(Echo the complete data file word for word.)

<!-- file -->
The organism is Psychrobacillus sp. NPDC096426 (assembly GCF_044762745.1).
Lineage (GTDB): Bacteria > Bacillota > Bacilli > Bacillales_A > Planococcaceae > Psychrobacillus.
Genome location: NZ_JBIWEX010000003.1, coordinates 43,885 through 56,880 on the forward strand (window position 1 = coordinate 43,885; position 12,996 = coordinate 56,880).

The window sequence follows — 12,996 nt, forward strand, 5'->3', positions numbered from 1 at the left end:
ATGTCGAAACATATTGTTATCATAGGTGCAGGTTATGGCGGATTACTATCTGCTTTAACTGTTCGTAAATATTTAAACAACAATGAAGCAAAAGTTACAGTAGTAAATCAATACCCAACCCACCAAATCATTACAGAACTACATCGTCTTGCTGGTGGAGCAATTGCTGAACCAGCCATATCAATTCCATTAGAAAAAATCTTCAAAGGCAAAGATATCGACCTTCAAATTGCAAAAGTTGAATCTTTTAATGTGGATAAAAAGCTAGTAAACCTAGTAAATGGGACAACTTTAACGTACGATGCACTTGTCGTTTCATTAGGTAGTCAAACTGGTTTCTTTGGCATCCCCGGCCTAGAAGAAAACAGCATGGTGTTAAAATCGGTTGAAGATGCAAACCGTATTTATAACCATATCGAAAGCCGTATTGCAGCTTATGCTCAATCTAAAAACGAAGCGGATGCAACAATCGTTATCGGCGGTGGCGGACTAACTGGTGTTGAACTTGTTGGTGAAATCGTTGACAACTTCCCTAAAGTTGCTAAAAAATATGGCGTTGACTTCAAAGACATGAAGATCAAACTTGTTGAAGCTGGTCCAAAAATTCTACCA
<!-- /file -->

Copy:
The organism is Psychrobacillus sp. NPDC096426 (assembly GCF_044762745.1).
Lineage (GTDB): Bacteria > Bacillota > Bacilli > Bacillales_A > Planococcaceae > Psychrobacillus.
Genome location: NZ_JBIWEX010000003.1, coordinates 43,885 through 56,880 on the forward strand (window position 1 = coordinate 43,885; position 12,996 = coordinate 56,880).

The window sequence follows — 12,996 nt, forward strand, 5'->3', positions numbered from 1 at the left end:
ATGTCGAAACATATTGTTATCATAGGTGCAGGTTATGGCGGATTACTATCTGCTTTAACTGTTCGTAAATATTTAAACAACAATGAAGCAAAAGTTACAGTAGTAAATCAATACCCAACCCACCAAATCATTACAGAACTACATCGTCTTGCTGGTGGAGCAATTGCTGAACCAGCCATATCAATTCCATTAGAAAAAATCTTCAAAGGCAAAGATATCGACCTTCAAATTGCAAAAGTTGAATCTTTTAATGTGGATAAAAAGCTAGTAAACCTAGTAAATGGGACAACTTTAACGTACGATGCACTTGTCGTTTCATTAGGTAGTCAAACTGGTTTCTTTGGCATCCCCGGCCTAGAAGAAAACAGCATGGTGTTAAAATCGGTTGAAGATGCAAACCGTATTTATAACCATATCGAAAGCCGTATTGCAGCTTATGCTCAATCTAAAAACGAAGCGGATGCAACAATCGTTATCGGCGGTGGCGGACTAACTGGTGTTGAACTTGTTGGTGAAATCGTTGACAACTTCCCTAAAGTTGCTAAAAAATATGGCGTTGACTTCAAAGACATGAAGATCAAACTTGTTGAAGCTGGTCCAAAAATTCTACCA